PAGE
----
By CYRIL TUOHY, managing editor of Risk & Insurance®
VANCOUVER---For Americans in foreign lands, the giveaways of their status are often about as subtle as they are in poor taste: short shorts, plunging necklines, loud T-shirts, huge fold-out maps, cameras hanging from the neck.
For business executives, the clues are more subtle: A gold or platinum-colored card on a briefcase hinting at the traveler's status, multiple smart phones strapped to a leather belt, a Swiss watch perhaps glinting from under the monogrammed shirt cuffs.
In either case, these are the signals begging would-be villains to pounce--and they do.
There were an estimated 7,500 thefts from hotel rooms alone last year, according to U.S. State Department and Expedia statistics. Garry Vardon-Smith, senior security advisor for the Americas with Red 24, a global security firm, further notes that an estimated 300,000 passports are lost in the United Kingdom every year.
How to prevent becoming a target? Blend in, for one, like the U.S. Special Forces, who are often undistinguishable from local fighters.
Robert Osha, director of risk management for Boart Longyear, a global drilling services company for the mining industry, said that employees working in Mexico don't shave, wear coveralls and keep their Blackberrys at home.
Some of Boart Longyear's 10,000 employees around the world work in the harshest conditions on Earth: in dense jungles and arid deserts, at high altitude where oxygen levels are thin, and in subzero temperatures where skin freezes in minutes when exposed to air. Mines, he joked, aren't usually located in vacation resorts.
A TRAVEL STRATEGY
Because corporate travel programs should be approached as an "iterative" process, Osha said, it is important for companies to institute a travel strategy that is at once "flexible and realistic."
The strategy should, among other things, include 24-hour-a-day hotline assistance services, establish procedures for handling incidents, and delineate clear communication channels within the corporation.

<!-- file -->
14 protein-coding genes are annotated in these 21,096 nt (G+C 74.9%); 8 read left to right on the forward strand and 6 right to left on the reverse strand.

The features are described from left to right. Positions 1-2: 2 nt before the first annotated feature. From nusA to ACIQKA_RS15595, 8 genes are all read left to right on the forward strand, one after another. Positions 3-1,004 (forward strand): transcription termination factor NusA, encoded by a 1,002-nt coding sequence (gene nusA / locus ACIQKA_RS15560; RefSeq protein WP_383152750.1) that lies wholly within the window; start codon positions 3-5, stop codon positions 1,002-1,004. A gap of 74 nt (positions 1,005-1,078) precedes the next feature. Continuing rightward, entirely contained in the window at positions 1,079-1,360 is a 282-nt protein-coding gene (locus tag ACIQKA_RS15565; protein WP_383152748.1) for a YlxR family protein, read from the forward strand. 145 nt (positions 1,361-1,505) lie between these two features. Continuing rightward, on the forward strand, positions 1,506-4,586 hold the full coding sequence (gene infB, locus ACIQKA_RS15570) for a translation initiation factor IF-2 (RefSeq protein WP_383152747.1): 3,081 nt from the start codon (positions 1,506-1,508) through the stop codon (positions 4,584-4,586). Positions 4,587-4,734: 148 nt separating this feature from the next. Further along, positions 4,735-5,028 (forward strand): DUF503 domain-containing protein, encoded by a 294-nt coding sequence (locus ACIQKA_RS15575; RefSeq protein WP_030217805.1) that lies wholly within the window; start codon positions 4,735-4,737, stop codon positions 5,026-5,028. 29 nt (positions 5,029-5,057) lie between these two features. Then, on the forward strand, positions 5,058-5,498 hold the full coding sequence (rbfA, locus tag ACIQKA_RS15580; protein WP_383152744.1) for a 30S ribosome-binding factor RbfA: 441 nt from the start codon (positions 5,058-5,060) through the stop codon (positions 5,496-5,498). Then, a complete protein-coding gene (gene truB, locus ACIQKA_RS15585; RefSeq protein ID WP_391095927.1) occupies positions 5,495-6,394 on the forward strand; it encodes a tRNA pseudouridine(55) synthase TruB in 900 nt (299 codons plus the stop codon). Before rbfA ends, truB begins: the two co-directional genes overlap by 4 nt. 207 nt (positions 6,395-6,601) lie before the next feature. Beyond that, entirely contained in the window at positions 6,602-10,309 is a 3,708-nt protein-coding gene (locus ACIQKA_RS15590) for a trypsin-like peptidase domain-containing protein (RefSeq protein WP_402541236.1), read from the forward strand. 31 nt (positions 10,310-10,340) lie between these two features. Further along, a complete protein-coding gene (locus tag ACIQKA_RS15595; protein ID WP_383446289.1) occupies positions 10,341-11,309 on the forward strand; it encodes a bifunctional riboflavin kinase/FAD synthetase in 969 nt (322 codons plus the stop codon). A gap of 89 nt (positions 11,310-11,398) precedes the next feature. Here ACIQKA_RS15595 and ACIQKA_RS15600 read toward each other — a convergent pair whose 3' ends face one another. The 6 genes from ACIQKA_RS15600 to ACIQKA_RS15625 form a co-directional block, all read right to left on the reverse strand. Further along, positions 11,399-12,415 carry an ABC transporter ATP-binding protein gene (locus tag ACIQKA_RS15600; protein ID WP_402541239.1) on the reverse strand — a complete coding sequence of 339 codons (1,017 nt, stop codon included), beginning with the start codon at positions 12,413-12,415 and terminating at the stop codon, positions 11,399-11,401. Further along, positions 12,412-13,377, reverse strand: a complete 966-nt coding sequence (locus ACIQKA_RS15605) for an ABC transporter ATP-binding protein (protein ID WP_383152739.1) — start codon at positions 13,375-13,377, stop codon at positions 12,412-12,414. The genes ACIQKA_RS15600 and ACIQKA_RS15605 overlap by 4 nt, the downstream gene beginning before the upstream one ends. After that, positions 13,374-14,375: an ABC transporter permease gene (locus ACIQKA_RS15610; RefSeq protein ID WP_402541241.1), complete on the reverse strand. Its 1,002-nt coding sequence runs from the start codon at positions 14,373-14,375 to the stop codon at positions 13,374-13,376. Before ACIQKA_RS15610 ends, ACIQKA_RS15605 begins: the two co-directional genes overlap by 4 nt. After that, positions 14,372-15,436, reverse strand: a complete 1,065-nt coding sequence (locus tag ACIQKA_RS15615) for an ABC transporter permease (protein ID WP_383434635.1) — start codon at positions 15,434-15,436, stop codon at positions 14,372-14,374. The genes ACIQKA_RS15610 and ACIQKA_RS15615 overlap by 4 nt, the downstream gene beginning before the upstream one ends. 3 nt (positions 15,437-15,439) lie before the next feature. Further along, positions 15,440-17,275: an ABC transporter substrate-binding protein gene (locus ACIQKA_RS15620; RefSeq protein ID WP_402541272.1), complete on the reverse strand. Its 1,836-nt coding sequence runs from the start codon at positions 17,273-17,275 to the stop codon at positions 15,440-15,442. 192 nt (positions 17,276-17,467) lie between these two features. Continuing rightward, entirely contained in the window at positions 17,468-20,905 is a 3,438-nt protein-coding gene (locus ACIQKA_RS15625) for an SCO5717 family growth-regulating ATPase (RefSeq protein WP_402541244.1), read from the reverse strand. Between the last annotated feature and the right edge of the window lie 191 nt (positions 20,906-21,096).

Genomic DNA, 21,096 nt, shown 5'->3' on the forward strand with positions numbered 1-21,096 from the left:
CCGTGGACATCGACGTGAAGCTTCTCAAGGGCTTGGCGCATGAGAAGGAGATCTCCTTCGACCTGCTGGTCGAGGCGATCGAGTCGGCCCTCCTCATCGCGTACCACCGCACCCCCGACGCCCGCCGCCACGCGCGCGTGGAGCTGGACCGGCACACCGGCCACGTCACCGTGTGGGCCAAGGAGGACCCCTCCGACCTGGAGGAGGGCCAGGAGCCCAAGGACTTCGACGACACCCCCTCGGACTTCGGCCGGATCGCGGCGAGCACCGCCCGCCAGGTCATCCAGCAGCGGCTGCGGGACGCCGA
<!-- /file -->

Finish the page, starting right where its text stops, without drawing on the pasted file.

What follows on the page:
Vardon-Smith said it is advisable for companies to have a strategy to approach travel risk because 86 percent of corporate travelers believe their firm has a legal obligation to support them when traveling abroad. More than 50 percent of employees would consider taking legal action against their employer in the event of a mishandled emergency.
It helps for companies to review the medical qualifications of their employees to make sure they can do the job, added Osha. A 450-pound forklift driver has no business operating heavy machinery, for instance. In one incident, a driver fell off the forklift and needed medical care.
Costs for the injury were picked up by Boart Longyear's travel policy. Still, Osha said about the driver, "he should never have been there."
Forgotten details also have a way of complicating situations, said Dr. William Spangler, worldwide medical director for Travel Guard, which provides emergency medical services around the world.
In Japan, local "first responders" are available by calling 119, not 911 as in the United States, he said.
Another tip: Always bring a 17-day supply of medication if you're traveling for 15 days. Don't forget that airports in many parts of Africa and the Caribbean close at dusk, which means you can't land a plane until the next morning.
In short, plan and prepare, but be open to itinerary changes. There's no excuse for risk managers who don't do their homework.
"The time to learn the two-step is before the dance," said Vardon-Smith, who spoke at the annual meeting of the Risk and Insurance Management Society Inc. (RIMS) in Vancouver, along with the other experts cited above.
May 9, 2011
Copyright 2011© LRP Publications